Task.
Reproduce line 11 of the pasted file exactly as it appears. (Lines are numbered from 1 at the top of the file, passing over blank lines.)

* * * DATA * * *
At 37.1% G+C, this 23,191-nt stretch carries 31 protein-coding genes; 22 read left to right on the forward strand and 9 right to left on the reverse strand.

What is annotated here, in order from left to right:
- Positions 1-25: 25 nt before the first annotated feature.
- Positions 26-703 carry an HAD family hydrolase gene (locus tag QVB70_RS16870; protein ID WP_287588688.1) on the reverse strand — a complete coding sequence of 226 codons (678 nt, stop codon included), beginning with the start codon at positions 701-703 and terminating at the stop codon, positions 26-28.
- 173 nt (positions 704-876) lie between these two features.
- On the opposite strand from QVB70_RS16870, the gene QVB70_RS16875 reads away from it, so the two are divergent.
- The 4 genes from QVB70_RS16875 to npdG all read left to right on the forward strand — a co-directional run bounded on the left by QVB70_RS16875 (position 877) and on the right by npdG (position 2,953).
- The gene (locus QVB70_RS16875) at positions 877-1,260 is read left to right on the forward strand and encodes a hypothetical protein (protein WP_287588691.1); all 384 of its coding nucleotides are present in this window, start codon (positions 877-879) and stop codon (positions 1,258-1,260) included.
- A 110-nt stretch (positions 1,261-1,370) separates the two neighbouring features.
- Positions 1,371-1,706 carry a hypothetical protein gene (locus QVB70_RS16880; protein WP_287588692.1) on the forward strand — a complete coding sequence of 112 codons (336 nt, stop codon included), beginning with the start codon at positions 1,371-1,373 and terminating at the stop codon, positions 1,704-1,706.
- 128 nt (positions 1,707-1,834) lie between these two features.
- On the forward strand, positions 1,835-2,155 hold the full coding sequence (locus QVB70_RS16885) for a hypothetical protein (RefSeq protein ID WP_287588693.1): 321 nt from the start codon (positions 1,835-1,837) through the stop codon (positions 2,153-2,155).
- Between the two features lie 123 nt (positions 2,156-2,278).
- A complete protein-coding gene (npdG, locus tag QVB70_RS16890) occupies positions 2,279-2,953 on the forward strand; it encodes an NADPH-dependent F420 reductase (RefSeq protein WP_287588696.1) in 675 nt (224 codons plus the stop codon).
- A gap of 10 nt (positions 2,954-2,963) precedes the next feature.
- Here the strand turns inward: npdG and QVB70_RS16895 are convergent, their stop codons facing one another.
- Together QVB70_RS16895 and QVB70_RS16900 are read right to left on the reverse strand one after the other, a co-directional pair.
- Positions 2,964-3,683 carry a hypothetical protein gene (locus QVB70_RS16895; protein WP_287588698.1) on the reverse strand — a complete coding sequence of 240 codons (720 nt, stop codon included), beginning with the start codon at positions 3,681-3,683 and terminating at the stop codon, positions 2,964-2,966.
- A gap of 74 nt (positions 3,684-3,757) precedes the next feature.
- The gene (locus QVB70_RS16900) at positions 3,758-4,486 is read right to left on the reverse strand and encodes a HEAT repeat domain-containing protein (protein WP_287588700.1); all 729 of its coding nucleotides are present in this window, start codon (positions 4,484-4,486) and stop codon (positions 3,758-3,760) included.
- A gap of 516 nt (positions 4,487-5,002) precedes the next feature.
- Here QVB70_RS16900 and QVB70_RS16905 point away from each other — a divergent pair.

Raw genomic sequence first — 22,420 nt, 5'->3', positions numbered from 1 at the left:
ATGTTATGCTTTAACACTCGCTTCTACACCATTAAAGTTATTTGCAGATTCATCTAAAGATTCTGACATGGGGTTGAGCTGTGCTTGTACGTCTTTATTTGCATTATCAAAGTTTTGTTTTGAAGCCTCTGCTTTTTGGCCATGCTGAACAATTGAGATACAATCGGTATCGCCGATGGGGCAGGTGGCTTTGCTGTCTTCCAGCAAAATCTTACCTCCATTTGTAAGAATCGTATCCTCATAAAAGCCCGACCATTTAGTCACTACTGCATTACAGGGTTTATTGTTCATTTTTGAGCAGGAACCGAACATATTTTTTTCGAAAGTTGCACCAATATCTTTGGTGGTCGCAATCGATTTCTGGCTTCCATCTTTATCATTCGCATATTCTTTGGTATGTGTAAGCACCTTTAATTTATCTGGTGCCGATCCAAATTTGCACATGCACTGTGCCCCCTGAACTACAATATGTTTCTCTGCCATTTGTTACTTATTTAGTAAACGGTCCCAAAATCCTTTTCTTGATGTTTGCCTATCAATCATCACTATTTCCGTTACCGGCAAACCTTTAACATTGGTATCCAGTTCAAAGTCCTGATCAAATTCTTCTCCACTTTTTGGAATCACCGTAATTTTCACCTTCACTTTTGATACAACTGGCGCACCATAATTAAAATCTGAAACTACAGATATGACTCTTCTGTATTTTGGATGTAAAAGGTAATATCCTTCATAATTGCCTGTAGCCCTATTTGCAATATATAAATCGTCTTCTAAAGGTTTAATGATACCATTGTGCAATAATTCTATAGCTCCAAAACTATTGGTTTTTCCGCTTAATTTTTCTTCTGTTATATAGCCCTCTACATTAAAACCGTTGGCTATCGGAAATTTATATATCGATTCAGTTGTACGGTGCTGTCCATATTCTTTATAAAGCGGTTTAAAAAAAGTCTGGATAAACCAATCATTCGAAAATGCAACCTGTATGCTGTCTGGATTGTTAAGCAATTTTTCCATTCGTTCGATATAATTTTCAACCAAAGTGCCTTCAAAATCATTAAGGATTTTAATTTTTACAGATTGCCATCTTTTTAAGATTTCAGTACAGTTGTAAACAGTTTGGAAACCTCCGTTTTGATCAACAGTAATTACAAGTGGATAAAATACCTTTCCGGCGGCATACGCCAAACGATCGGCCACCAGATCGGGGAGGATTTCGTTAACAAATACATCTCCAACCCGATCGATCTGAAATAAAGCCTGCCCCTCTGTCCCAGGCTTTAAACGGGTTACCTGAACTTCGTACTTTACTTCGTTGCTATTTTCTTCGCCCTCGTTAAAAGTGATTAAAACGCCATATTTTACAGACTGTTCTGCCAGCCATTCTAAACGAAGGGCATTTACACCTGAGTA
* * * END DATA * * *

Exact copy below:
- 128 nt (positions 1,707-1,834) lie between these two features.